The People’s Bank of China seeks to legalize digital yuan and ban other yuan backed stablecoins.

The People's Bank of China is seeking to legalize digital yuan and ban any yuan-pegged digital tokens in a new proposed draft.

The People’s Bank of China seeks to legalize digital yuan. The central bank also proposed banning any yuan-pegged digital tokens in the new draft, effectively killing off any competitor to its central bank digital currency. PBoC published a statement late last week soliciting feedback from the public on the new draft law. Citizens have until November 23 to submit their feedback on the drafted amendments. The newly drafted law seeks to amend the “Law of the People’s Republic of China on the People’s Bank of China.”

 

The proposed amendment will legalize Chinese CBDC. 

The new central bank draft is also seeking to ban any competitor to its digital yuan. Under the same section, the bill prohibits any individual or entity from making or issuing any tokenized note or digital token that may replace the Renminbi’s market circulation. The proposed amendment will officially legalize the digital currency electronic payment (DCEP), China’s long-awaited CBDC. While the PBoC has already conducted extensive pilots with DCEP, this amendment seeks to make it an official legal tender in the country. 

 

The PBoC draft could also ban Facebook’s Libra in China.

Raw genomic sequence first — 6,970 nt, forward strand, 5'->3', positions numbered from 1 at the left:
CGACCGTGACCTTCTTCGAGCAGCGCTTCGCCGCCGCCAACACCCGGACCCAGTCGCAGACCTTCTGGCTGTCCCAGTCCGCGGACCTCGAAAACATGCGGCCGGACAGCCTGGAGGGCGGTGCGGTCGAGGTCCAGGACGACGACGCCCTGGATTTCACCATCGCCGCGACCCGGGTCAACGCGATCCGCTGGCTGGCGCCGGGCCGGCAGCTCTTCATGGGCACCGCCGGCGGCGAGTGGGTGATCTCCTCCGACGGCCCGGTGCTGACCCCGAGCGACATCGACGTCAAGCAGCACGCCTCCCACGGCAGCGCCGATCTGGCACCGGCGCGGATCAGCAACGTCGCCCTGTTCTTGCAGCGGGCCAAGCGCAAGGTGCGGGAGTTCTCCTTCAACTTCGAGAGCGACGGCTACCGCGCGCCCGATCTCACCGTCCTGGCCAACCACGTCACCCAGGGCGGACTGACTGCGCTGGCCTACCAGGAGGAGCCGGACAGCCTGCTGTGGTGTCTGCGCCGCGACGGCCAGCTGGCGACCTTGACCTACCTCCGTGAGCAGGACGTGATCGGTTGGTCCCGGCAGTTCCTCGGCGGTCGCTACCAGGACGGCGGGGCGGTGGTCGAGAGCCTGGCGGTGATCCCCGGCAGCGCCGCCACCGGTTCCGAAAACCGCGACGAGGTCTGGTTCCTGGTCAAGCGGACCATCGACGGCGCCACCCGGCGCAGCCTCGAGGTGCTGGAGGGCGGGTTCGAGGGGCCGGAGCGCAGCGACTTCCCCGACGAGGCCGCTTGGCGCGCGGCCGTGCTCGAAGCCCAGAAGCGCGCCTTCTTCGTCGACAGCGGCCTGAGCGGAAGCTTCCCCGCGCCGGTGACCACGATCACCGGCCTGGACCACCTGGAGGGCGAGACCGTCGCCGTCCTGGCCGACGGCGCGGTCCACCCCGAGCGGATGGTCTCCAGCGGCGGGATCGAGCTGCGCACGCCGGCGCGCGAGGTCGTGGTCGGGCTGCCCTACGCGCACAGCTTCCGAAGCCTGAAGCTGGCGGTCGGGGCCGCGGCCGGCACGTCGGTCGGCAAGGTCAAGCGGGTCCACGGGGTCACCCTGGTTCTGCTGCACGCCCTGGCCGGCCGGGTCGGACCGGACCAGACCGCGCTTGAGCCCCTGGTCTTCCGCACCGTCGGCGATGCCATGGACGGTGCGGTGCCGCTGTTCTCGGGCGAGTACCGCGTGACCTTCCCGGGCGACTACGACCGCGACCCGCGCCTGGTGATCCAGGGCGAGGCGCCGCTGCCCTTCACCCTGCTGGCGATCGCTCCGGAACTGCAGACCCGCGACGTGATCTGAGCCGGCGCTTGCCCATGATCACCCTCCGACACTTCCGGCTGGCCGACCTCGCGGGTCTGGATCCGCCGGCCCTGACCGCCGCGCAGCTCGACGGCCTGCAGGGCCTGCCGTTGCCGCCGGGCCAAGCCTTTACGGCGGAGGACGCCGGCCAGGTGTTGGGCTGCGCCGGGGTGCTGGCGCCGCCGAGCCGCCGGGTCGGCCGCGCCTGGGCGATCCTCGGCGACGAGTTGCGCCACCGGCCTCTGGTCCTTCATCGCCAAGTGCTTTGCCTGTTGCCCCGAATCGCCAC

In banning competitors, the PBoC is acting on concerns that managing the money supply would be more difficult if it allows private digital currencies in the market. According to a Japanese financial newspaper Nikkei report, this amendment could also effectively shut the door for Facebook’s Libra in China. The newspaper further mentioned that digital yuan would increase the PBoC’s financial surveillance capabilities. Several from the crypto community had also raised this point earlier, stating that the digital yuan could give the Chinese government more intrusive power over people’s financial activities. However, the central bank had mentioned that they would provide people with “controlled privacy” while dealing with digital yuan. 

 

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Jai Pratap
Jai Pratap
A Mass Media Graduate who loves to write. Jai is also a sports enthusiast and a big movie buff. He loves to learn new things.

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